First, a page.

Criminal Justice Today
Quiz 13 :
Prisons and Jails
The following are the types of punishment used before the advent of imprisonment as a criminal sanction : During early days, punishments were very inhumane and cruel. They type of punishments were as follows : • Branding • Workhouses • Flogging • Exile • Public humiliation • Mutilation It is suggested that U.S. returned to public humiliation and physical punishment, and most of them considered these option unacceptable. But many other countries suggest that such punishments will provoke rather than deter.
The following are the social characteristics of the current prisoners : • Several people are sentenced to the state prisons and have been convicted of violent crimes. In this, most of prisoners are convicted for drug crimes. • Imprisonment varies drastically among several states in the country. • There has been huge growing disparity among imprisonment rates for whites and black people. In late 20s, there were around 1,172 white men imprisoned for every 100,000 white men and 8,367 black men for every 100,000 black men. • In U.S., almost 17% black people have been sentenced to the prison. • In the past, majority of the men have been sentenced to jail compared to women in U.S., but the incarceration rate for women has been increasing drastically in the current scenario.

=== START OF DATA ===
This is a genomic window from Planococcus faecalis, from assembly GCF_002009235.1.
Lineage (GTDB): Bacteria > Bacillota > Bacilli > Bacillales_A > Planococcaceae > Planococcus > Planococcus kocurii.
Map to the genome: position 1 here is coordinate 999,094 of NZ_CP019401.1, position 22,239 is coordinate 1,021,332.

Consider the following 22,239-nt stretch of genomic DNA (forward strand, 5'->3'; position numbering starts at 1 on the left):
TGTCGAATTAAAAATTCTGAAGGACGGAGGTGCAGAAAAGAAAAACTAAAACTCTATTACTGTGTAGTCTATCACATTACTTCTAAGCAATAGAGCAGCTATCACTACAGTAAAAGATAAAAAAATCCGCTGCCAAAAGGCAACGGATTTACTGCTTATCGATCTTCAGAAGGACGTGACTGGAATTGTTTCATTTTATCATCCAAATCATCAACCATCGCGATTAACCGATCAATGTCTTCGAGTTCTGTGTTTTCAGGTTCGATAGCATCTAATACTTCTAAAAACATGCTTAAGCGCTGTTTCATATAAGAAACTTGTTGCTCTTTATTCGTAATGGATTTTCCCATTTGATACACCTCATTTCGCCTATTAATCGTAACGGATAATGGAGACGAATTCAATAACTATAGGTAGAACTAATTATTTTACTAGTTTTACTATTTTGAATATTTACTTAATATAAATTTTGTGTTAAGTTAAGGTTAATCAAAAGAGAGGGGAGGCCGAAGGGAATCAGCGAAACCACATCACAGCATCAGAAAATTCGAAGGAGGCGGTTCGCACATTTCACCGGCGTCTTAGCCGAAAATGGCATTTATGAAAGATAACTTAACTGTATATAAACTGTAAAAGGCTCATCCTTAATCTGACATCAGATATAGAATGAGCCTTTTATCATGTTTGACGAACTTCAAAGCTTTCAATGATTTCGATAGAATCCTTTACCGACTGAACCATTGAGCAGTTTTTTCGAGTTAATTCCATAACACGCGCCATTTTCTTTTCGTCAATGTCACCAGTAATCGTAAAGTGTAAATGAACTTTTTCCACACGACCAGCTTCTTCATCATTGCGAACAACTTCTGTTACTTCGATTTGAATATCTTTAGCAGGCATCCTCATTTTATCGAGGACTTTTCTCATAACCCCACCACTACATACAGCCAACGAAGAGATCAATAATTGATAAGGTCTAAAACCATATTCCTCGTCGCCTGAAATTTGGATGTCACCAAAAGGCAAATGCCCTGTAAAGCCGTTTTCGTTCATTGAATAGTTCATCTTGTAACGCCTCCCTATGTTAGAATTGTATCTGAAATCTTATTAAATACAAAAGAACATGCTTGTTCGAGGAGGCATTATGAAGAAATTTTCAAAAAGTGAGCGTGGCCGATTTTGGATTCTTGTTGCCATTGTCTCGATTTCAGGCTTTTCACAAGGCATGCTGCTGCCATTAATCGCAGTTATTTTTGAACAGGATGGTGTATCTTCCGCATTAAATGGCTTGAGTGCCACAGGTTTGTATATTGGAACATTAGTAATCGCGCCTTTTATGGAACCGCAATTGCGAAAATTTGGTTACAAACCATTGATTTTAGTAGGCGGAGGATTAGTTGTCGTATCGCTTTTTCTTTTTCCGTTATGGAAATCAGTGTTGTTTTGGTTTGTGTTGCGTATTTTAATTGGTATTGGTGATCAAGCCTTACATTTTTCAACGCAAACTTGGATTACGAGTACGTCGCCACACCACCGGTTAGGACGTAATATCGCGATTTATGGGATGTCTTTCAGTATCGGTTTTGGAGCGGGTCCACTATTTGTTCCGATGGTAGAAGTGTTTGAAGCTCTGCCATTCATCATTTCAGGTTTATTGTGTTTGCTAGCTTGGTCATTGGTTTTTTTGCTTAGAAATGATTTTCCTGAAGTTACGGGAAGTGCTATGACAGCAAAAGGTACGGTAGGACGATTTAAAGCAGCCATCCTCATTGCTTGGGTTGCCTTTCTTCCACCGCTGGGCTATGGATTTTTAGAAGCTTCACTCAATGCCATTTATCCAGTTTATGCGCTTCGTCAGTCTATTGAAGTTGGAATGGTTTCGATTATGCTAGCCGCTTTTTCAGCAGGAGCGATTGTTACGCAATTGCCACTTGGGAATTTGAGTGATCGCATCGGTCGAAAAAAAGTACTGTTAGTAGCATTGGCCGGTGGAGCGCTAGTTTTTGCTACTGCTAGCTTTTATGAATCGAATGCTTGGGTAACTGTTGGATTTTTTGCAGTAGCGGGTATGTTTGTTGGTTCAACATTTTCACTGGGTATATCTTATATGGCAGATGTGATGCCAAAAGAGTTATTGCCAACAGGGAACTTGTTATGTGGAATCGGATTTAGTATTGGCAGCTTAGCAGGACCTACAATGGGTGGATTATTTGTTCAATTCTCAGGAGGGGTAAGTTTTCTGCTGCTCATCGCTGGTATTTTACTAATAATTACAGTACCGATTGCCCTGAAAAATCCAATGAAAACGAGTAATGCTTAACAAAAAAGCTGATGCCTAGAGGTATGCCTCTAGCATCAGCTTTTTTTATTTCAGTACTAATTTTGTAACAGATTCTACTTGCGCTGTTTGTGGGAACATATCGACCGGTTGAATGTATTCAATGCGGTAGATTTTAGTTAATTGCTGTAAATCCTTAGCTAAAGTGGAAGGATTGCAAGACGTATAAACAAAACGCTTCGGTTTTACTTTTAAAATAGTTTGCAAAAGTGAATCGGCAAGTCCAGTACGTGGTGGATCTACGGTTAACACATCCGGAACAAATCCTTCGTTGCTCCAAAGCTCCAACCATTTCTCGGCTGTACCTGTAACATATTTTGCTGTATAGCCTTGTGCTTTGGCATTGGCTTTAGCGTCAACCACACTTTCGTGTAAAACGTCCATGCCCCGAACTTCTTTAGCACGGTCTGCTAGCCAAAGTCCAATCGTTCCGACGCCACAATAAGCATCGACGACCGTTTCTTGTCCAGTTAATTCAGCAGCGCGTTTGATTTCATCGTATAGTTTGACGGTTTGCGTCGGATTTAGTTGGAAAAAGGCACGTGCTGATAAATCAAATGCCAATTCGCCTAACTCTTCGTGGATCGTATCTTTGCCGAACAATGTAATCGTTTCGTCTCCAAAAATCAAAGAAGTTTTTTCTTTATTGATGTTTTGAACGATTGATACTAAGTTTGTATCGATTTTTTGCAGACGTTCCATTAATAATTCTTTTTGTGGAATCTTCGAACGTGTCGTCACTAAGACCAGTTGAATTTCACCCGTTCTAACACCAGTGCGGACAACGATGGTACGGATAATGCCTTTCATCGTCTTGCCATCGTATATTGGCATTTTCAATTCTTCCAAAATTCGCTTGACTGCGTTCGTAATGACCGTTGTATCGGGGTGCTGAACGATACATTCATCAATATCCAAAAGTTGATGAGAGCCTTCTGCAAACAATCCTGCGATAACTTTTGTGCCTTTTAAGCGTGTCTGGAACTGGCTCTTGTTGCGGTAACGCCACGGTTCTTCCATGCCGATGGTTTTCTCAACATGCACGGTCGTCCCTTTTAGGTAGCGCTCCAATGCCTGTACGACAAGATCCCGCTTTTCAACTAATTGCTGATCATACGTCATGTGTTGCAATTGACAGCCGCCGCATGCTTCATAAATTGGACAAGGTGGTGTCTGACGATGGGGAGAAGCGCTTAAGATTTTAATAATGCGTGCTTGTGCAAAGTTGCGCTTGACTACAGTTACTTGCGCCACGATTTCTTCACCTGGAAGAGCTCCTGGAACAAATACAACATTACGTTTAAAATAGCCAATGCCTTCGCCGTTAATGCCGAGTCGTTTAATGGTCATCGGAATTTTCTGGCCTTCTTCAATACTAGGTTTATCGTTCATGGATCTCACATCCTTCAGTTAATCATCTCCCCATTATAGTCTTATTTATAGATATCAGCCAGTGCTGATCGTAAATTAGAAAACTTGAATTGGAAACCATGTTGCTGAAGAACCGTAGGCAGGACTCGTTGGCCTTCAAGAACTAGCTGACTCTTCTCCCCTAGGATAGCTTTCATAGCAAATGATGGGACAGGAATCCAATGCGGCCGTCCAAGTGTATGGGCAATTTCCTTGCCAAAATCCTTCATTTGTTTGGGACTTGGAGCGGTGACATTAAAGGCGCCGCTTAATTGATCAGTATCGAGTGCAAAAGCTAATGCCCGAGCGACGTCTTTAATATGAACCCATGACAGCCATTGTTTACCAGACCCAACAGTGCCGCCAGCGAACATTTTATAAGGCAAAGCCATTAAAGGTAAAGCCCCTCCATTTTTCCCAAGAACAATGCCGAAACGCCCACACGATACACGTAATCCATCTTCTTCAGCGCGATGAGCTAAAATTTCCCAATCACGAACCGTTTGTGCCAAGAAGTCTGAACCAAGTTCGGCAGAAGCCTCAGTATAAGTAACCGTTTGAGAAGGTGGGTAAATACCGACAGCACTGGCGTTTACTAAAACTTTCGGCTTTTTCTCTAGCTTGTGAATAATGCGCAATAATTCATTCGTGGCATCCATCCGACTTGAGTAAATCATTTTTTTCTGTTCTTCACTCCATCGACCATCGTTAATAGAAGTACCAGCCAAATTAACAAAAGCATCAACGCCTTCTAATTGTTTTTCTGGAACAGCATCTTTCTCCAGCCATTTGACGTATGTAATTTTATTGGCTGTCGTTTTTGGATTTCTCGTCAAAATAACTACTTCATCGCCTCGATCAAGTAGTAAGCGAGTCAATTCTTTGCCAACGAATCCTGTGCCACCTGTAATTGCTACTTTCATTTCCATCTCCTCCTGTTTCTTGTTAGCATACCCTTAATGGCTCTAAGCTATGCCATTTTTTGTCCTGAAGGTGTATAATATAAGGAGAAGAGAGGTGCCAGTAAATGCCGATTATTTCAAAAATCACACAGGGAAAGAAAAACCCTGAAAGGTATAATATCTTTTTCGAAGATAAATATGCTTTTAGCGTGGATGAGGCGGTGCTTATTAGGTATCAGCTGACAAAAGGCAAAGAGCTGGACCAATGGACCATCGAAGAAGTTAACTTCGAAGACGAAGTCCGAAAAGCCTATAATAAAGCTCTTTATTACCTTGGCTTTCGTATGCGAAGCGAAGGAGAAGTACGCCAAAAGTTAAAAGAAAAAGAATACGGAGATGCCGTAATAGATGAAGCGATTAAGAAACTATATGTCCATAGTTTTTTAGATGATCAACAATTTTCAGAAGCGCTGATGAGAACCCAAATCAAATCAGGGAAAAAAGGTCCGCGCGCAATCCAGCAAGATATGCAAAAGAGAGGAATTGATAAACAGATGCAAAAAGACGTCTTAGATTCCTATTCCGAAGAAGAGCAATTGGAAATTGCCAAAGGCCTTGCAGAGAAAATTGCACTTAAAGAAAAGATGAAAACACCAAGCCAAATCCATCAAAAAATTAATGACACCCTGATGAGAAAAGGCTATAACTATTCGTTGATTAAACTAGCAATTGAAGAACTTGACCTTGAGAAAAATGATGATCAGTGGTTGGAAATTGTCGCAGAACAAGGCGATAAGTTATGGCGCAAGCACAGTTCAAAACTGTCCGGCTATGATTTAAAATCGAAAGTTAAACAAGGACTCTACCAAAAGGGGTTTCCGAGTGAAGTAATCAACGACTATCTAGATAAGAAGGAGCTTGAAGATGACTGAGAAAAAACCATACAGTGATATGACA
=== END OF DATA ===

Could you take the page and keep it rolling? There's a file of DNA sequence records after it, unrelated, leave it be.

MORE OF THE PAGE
The development of prison in the U.S. is given below : The Pennsylvania structure was created by Q in the year 1790.The Auburn method was related to as congregate but quiet system, which was developed during 1820. In this appearance, prisoners were in custody in a congregate manner but needed to sustain silence. During 1876, the reformatory theory was used to indeterminate sentencing in an effort to restore inmates. It fell as a victim to the beginning of the industrial prison era where state found the occasion to exploit on convict labor. During 1890, industrial prisons were created. The end of the industrial prison age was brought regarding moratorium on free market prison industries implemented by the Ashurst Summer act 1935. The punitive year followed, described by an improved objective on custody and institutional protection an out of sight, out of mind philosophy in American attitude towards inmates. During 1945, the management period evolved. Based on a medical representation of corrections, the philosophy implied that offenders were sick and could be rehabilitated through proper treatment. The community-based setup, started in the mid-1960s, represented a society away from traditional imprisonment and an effort to reform offenders' performance within restricted communities. Increased recidivism rates, ensuing in public dissatisfaction, eventually led to a warehousing policy in the late 1970s. Warehousing seeks to avoid recurring crime but abandons any anticipate of rehabilitation. It has resulted in high rate of overfilling in prisons all over the country. The mid-1990s experienced the materialization of the just deserts era. Its importance is on individual responsibility for one's actions, with the obligation of deserved penalty as the logical significance of unfair actions. Just deserts continues to be the most important perception in the criminal justice ground at present, although there are some signs that it is beginning to diminish Clearly, each age has been based on dissatisfaction with the effects of the preceding philosophy, leading to a "trying something different" approach. The period's emphases seem to pass continually through a punishment to rehabilitation (punishment cycle), with the focus changing to occupy social attitudes toward criminal offenders. The repetition of prison industries, efforts taken to improvising of the quality in jail life, and the progress towards private prisons and regional jails symbolize the ongoing efforts to determine improved ways to manage incarceration of convicted offender.